The Covered Bridges
As the Covered Bridge Capital of the West, Cottage Grove is home to six covered bridges including the last remaining covered railroad bridge west of the Mississippi River. The Chambers Railroad Bridge is on the National Registry of Historic Places and was fully restored in 2011. There is also a State of Oregon Covered Bridge Scenic Byway as well as a newly designated Covered Bridges Scenic Bikeway which is incredibly popular with cyclists and pedestrians alike. The covered bridges can be toured easily and are less than 20 minutes from the Historic Downtown area.
This bridge was constructed in 1997 by volunteer labor to celebrate Cottage Grove’s Centennial. Materials came from two Lane County bridges that had been demolished. It rests on abutments of the old Main Street Bridge, which stood until the 1950s.
Constructed in 1949 and restored in 1996, this bridge was built after the construction of Dorena Dam on the Row River, forming the present day lake. The Dorena Bridge once tied the roads on the north and south sides of the lake. Now closed to traffic, the bridge is a popular wedding site.
Constructed in 1930 and restored in 1996, this structure has semicircular portal arches, ribbon openings at the eaves, and decorative S-curve brackets. The deep water below the bridge is considered one of the best swimming holes in the county.
Constructed in 1925 and restored in 1995, this bridge features white portals and red sides. Currin Bridge replaced an earlier covered bridge built in 1883 by prominent local bridge builder, Nels Roney.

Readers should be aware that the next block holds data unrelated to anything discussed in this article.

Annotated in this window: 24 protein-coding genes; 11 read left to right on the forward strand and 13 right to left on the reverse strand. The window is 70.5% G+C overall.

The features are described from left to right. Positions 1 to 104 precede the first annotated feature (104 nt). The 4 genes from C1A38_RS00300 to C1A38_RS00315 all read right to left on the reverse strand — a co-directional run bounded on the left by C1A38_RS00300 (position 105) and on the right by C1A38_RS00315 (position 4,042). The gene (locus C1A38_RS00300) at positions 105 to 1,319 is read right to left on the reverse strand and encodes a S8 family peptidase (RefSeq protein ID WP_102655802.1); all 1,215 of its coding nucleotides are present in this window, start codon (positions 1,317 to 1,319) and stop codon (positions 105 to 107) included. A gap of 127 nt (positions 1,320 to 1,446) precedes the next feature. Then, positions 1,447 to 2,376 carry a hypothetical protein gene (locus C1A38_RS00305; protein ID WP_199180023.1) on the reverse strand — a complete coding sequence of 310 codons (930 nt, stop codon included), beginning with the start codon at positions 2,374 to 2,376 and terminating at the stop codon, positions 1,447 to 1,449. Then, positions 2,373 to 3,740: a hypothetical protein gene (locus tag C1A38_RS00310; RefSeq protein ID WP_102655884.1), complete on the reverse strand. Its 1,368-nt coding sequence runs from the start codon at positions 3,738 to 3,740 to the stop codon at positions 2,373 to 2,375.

Mosby Creek bridge
Constructed in 1920 and restored in 1990, this is the oldest bridge in Lane County and its single car lane remains open to traffic today. The structure has semi-circular portal arches, ribbon openings on the roof line of each side, and board-and-batten cladding on the exterior.
The only covered railroad bridge west of the Mississippi! This bridge was built in 1925 by lumberman J.H. Chambers in order to cross the Coast Fork of the Willamette River from his sawmill to the timberlands west of town. Unfortunately, it was in use for just seven years before the sawmill burned down. The bridge was acquired by the city of Cottage Grove and restoration through local funding and a National Historic Covered Bridge Restoration Grant began in the summer of 2010. It is now open to the public once again.
Located a half-mile upstream from Centennial Bridge, Swinging Bridge was built for foot and bicycle traffic and was mostly used by children crossing the Coast Fork to get to school. The present bridge is at least the fourth built on this site. Earlier versions of the bridge could be made to swing side to side—hence its name!